4. error corrected: ‘…regarding the “inferior” status of their client’s nation as a “sub-state” entity.’

  5. While this is not, strictly speaking, within the ambit of Opinio Juris (although as Roger’s post shows, it could be), there may be some readers interested in the Native American Constitution and Law Digitization Project coordinated by the University of Oklahoma Law Library and the National Indian Law Library of the Native American Rights Fund:

    One of several treats there is the Handbook of Federal Indian Law by Felix S. Cohen (1941).

  6. Still animated by this post, I did some research over the weekend and came up with the following books by way of putting this case in a bigger and different picture than that framed by Roger.

    American Indians & Law: A Brief Bibliography

    Banner, Stuart. How the Indians Lost Their Land: Law and Power on the Frontier. Cambridge, MA: Belknap Press of Harvard University Press, 2005.

    Clark, Blue. Native Liberty, Crown Sovereignty: The Existing Aboriginal Right of Self-Government in Canada. Montreal: McGill-Queens University Press, 1990.

    Clark, Blue. Lone Wolf v. Hitchcock: Treaty Rights & Indian Law at the End of the Nineteenth Century. Lincoln, NE: University of Nebraska Press, 1994.

    Deloria, Vine, Jr. and David E. Wilkins. Tribes, Treaties, and Constitutional Tribulations. Austin, TX: University of Texas Press, 1999.

    Garrow, Carrie E. and Sarah Deer. Tribal Criminal Law and Procedure. Walnut Creek, CA: AltaMira Press, 2004.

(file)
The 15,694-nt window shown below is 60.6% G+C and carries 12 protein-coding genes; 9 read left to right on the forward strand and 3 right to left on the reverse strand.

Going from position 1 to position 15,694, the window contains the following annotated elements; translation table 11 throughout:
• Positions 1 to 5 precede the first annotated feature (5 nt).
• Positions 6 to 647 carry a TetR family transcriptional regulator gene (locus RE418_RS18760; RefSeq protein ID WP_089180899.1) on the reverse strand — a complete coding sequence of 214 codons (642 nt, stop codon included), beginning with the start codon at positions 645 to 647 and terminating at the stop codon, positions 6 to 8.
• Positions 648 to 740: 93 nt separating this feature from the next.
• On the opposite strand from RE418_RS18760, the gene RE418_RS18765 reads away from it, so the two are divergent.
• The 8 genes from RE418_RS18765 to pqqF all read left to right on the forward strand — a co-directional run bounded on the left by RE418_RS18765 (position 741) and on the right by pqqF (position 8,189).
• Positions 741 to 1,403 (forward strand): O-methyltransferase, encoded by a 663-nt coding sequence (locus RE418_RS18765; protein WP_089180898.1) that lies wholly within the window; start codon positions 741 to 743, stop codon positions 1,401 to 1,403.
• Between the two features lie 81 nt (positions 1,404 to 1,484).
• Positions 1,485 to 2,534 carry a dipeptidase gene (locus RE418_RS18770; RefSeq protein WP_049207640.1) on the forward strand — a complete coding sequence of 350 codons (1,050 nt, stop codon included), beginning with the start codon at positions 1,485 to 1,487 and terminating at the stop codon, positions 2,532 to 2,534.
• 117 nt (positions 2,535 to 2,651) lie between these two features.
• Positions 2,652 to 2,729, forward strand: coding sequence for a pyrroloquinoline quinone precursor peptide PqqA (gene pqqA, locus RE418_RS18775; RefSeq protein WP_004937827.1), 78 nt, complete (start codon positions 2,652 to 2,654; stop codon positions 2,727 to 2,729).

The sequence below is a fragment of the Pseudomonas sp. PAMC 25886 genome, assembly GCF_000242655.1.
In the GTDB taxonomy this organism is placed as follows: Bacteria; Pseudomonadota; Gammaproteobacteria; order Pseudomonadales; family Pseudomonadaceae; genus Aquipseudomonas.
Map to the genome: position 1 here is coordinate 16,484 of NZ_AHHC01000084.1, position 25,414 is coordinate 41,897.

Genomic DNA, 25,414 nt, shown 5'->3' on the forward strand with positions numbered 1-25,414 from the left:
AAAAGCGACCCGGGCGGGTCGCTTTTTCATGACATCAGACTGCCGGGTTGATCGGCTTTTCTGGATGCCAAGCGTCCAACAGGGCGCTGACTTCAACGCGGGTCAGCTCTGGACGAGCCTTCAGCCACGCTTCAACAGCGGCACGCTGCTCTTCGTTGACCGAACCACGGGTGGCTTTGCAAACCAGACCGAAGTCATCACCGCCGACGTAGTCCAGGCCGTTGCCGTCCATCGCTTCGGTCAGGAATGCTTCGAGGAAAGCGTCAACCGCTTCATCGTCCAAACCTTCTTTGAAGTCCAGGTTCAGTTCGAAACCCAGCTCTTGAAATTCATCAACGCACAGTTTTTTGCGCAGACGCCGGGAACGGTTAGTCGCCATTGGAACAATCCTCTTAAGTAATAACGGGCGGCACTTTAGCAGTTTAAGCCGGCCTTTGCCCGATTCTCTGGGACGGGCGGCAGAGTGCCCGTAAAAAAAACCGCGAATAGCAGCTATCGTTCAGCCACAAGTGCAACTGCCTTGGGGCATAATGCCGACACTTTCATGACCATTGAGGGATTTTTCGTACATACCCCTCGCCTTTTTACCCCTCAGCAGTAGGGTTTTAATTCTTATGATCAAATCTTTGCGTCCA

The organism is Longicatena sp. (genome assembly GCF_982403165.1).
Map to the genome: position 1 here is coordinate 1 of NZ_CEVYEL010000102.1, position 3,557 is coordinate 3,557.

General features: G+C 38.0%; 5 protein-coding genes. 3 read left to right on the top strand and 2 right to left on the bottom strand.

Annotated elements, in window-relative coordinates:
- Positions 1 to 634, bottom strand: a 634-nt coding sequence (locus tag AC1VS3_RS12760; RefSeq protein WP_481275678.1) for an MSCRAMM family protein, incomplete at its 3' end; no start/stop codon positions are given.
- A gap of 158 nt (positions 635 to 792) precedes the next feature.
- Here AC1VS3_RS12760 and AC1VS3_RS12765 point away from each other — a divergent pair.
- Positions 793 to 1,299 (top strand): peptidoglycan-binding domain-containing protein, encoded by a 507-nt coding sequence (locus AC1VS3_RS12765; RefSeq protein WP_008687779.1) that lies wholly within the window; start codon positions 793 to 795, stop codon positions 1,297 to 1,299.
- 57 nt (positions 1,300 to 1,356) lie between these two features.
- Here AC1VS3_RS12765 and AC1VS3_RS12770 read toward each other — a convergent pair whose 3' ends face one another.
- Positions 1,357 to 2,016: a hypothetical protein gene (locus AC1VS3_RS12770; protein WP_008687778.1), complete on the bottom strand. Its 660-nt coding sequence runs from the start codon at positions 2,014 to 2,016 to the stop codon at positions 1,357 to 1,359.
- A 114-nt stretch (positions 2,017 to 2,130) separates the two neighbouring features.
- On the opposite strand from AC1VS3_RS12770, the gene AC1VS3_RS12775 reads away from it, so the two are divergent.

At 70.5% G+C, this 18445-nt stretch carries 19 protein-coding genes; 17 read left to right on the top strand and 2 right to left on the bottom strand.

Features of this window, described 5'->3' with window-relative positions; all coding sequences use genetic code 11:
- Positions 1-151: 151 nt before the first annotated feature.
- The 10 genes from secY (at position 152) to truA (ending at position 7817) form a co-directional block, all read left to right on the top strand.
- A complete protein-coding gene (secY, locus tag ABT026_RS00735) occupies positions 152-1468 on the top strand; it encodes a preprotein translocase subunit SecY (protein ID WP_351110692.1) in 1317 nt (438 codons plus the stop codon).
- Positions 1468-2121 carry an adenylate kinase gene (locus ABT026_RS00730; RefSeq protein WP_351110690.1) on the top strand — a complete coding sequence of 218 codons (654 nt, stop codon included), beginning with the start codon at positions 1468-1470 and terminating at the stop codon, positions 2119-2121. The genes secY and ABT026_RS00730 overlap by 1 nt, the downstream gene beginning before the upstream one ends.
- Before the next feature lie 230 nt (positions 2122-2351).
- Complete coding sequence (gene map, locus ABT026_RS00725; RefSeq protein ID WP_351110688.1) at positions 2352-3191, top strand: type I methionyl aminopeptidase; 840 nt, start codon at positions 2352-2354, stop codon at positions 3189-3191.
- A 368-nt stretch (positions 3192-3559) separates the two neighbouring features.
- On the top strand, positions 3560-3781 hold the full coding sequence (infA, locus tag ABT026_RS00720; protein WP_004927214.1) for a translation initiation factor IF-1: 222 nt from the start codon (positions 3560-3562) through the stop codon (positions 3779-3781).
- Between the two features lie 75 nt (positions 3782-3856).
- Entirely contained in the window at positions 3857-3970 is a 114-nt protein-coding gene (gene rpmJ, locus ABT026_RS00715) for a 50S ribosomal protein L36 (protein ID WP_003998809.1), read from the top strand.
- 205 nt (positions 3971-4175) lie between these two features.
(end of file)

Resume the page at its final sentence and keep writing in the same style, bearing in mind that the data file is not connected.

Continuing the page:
Getches, David H., Charles F. Wilkinson and Robert A. Williams, Jr. Cases and Materials on Federal Indian Law. St. Paul, MN: West Group, 2004.

    Harring, Sidney L. Crow Dog’s Case: American Indian Sovereignty, Tribal Law, and United States Law in the Nineteenth Century. Cambridge, UK: Cambridge University Press, 1994.

    Harring, Sidney L. ‘Indian Law, Sovereignty, and State Law: Native People and the Law,’ in Philip J. Deloria and Neal Salisbury, eds., A Companion to American Indian History. Malden, MA: Blackwell, 2002.

    Pevar, Stephen L. The Rights of Indians and Tribes: The Authoritative ACLU Guide to Indian and Tribal Rights. Carbondale, IL: Southern Illinois University Press, 2002, 3rd ed.

    Pommersheim, Frank. Braid of Feathers: American Indian Law and Contemporary Tribal Life. Berkeley, CA: University of California Press, 1995.

    Prucha, Francis Paul, ed. Documents of United States Indian Policy. Lincoln, NE: University of Nebraska Press, 2000, 3rd ed.

    Richland, Justin B. and Sarah Deer. Introduction to Tribal Legal Studies. Walnut Creek, CA: AltaMira Press, 2004.

    Wilkins, David E. American Indian Sovereignty and the U.S. Supreme Court. Austin, TX: University of Texas Press, 1997.

    Wilkins, David E. American Indian Politics and the American Political System. Lanham, MD: Rowman & Littlefield, 2006, 2nd ed.

    Wilkins, David E. and K. Tsianina Lomawaima. Uneven Ground: American Indian Sovereignty and Federal Law. Norman, OK: University of Oklahoma Press, 2002.

    Williams, Robert A., Jr. The American Indian in Western Legal Thought: The Discourses of Conquest. New York: Oxford University Press, 1990.

    Williams, Robert A., Jr. Linking Arms Together: American Indian Treaty Visions of Law and Peace, 1600-1800. New York: Oxford University Press, 1997.

    Wunder, John R., ed. Native American Sovereignty. New York: Garland, 1996.